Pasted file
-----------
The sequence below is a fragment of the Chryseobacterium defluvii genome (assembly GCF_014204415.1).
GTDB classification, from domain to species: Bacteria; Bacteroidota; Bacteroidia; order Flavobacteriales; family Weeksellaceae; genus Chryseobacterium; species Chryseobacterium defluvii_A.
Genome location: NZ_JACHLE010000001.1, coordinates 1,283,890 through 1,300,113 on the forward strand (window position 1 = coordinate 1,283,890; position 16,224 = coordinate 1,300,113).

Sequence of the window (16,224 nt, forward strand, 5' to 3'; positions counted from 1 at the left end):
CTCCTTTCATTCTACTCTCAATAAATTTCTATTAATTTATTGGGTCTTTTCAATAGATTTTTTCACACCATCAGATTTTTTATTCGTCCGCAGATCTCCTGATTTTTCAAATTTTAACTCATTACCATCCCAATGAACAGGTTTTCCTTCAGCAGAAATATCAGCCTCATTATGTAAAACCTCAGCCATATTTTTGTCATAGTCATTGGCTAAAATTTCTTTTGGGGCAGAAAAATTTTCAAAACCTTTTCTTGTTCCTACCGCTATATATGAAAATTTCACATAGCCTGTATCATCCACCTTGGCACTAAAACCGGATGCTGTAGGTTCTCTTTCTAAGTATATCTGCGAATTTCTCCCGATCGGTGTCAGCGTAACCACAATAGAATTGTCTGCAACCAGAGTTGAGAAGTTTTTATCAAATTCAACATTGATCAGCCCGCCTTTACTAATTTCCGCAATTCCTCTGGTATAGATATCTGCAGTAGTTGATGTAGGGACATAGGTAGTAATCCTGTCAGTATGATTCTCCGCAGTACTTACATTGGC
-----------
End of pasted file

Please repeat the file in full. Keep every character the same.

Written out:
The sequence below is a fragment of the Chryseobacterium defluvii genome (assembly GCF_014204415.1).
GTDB classification, from domain to species: Bacteria; Bacteroidota; Bacteroidia; order Flavobacteriales; family Weeksellaceae; genus Chryseobacterium; species Chryseobacterium defluvii_A.
Genome location: NZ_JACHLE010000001.1, coordinates 1,283,890 through 1,300,113 on the forward strand (window position 1 = coordinate 1,283,890; position 16,224 = coordinate 1,300,113).

Sequence of the window (16,224 nt, forward strand, 5' to 3'; positions counted from 1 at the left end):
CTCCTTTCATTCTACTCTCAATAAATTTCTATTAATTTATTGGGTCTTTTCAATAGATTTTTTCACACCATCAGATTTTTTATTCGTCCGCAGATCTCCTGATTTTTCAAATTTTAACTCATTACCATCCCAATGAACAGGTTTTCCTTCAGCAGAAATATCAGCCTCATTATGTAAAACCTCAGCCATATTTTTGTCATAGTCATTGGCTAAAATTTCTTTTGGGGCAGAAAAATTTTCAAAACCTTTTCTTGTTCCTACCGCTATATATGAAAATTTCACATAGCCTGTATCATCCACCTTGGCACTAAAACCGGATGCTGTAGGTTCTCTTTCTAAGTATATCTGCGAATTTCTCCCGATCGGTGTCAGCGTAACCACAATAGAATTGTCTGCAACCAGAGTTGAGAAGTTTTTATCAAATTCAACATTGATCAGCCCGCCTTTACTAATTTCCGCAATTCCTCTGGTATAGATATCTGCAGTAGTTGATGTAGGGACATAGGTAGTAATCCTGTCAGTATGATTCTCCGCAGTACTTACATTGGC